Jeremiah was right. The exiles’ descendants in Babylon discovered they could still call on God, and God heard them. They could still keep at least some of God’s commandments, even that far away from the Holy City. They began to gather to study what they had of what eventually became the Torah, the Law, what we have as the first five books of the Bible: some written materials, some stories handed down knee-to-knee from parent to child, and the book that had been started at home years before Babylon came—the book we now know as the book of Deuteronomy.
Those gathering places, where they studied and prayed, were the ancestors of that enduring Jewish institution we know today as the synagogue.
And do you know what? When the brutal Babylonian empire became corrupt and weak, and the Persians took it over with very little bloodshed and put an end to Babylon’s practice of ethnic cleansing through deportation and exile, not all of the Babylonian Jews went home. Many of them remained there, studying God’s word, teaching their children, keeping the Sabbath and possibly celebrating Passover.
It was in Babylon that the Torah took shape; Ezra the priest brought it back from there to Jerusalem, where it was read and taught to the restored community there, decades after the exile officially ended. It was in Babylon, centuries later, that the record of Torah interpretation Jews study to this day, the Talmud, began to be assembled. It was in Babylon that God’s people learned that God’s promise always to be with the people was a promise that would not fail.
Even though, as Jeremiah and many others believed, the exile was God’s punishment for their sin, God had not and would not abandon them forever.
It was an important lesson for the people, who had sort of pinned God down in the Jerusalem Temple, to learn. They had come to understand God as located only in the Temple. God could only be called upon there, through the priests and the sacrificial system that operated there. That had compounded the crisis of exile: If we can only know God, only talk to God, only understand God, in one place and one way, then any change to The Way We’ve Always Done Things is a threat to our relationship with God.
Jeremiah’s letter and the experience of exile show us otherwise. We might find ourselves far from home—literally or figuratively—but we will never find ourselves far from God. A new normal may be a long time in the making, and if anyone says it’s an easy process they’re lying. But God remains with us.
God is here as we walk through the valley of the shadow of death. God is here as we try to figure out how to celebrate our cherished holidays amid a deadly pandemic. God is here in the midst of economic trouble, anxiety, whatever we face. God is here in the aftermath of tragedy or disaster. God is here. No matter what.
Centuries after the exile, a Jewish man who’d grown up far from Jerusalem, and who had come to be a follower of a rabbi named Jesus, wrote a letter to a community he loved. He encouraged them to “give thanks in all circumstances” (1 Thessalonians 5:18).
Notice he didn’t say to give thanks for all circumstances. We can’t do that.
Anybody who dares to tell a family who has just had to say goodbye to a loved one via Zoom or FaceTime as they died alone in a covid ward that they should give thanks for that horror would rightly be shown the door. But are there things for which they can be thankful, even in the midst of such a tragedy?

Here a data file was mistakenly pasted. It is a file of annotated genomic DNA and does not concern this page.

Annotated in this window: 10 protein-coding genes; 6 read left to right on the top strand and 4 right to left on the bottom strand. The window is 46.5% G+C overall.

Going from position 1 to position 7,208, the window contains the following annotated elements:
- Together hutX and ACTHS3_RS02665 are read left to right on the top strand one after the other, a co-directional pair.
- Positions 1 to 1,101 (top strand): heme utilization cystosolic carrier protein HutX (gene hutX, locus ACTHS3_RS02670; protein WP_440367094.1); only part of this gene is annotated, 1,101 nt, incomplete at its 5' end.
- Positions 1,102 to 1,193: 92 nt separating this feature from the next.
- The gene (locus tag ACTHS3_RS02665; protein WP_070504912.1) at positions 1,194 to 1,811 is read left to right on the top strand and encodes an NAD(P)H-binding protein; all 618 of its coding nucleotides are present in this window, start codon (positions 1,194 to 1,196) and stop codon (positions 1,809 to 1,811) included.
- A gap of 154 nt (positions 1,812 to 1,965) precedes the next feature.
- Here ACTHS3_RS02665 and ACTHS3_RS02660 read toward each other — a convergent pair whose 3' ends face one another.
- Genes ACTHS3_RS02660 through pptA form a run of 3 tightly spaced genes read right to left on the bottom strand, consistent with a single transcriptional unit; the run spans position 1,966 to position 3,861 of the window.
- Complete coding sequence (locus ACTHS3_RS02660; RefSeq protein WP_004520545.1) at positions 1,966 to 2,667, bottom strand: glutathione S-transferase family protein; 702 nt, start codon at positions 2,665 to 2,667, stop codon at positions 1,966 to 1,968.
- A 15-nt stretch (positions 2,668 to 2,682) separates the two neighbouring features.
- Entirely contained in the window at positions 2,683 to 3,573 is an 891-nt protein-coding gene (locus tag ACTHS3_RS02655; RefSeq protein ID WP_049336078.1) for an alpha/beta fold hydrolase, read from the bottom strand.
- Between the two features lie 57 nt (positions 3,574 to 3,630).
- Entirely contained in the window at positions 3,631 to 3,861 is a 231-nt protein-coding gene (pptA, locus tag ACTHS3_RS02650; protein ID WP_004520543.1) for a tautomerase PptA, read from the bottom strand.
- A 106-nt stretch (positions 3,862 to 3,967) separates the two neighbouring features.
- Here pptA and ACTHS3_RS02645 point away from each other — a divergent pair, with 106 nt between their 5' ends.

I used to belong to a Facebook group called “Things They Didn’t Teach Us in Seminary.” As you’d imagine, it was made up mostly of pastors, seeking advice and support as we go about our ministries and encounter situations for which no class could prepare us.
Just before Thanksgiving a few years back, a young pastor, who I’ll call Richard (because it’s not his real name), asked for help as he got ready to lead his congregation’s Thanksgiving service. The problem was, Richard wasn’t quite sure what Thanksgiving meant at that moment.
He and his wife had been ecstatic to discover they were expecting their second child. But she miscarried, and then suffered complications that resulted in an emergency hysterectomy to save her life.
Richard came to that Thanksgiving with very mixed emotions. On the one hand, he was very grateful that his wife was alive. But on the other hand, now they had to deal with the loss not just of the baby they were expecting, but of the possibility of ever having any more biological children. (Yes, I know there are other wonderful ways to welcome children into a family, but Richard and his wife were, understandably, not at all prepared to think about that right then.)
So what did it mean for Richard and his family to give thanks to God at that time?
It turns out that very few of us manage to get through life unscathed by difficulty or even tragedy. And there are things for which we simply cannot be thankful.
But right after Thanksgiving comes Advent, and the theme of the first Sunday of Advent is Hope. What we learn as we go through difficulty and loss and grief and tragedy is this: Like the exiles discovered as they sought their new normal, God is with us through it all, never failing, never forsaking us. We may walk through dark valleys, but God remains right beside us. We have been taken care of before, and God will take care of us now and no matter what comes to us in the future.
So, yes, we are able to say, as the exiles and their descendants have said through the centuries, amid dispersion, amid destruction, amid poverty and deportation and even attempts to wipe them off the face of the earth: “Praised are you, Lord our God, Ruler of the universe, for you have blessed us…”
 My Bible as Literature professor at Wichita State, Dr. Meyers, said, “They went into exile as Israelites, but they returned as Jews.” The difference is that their identity became shaped not by a shared nationality but by a shared faith and Scripture.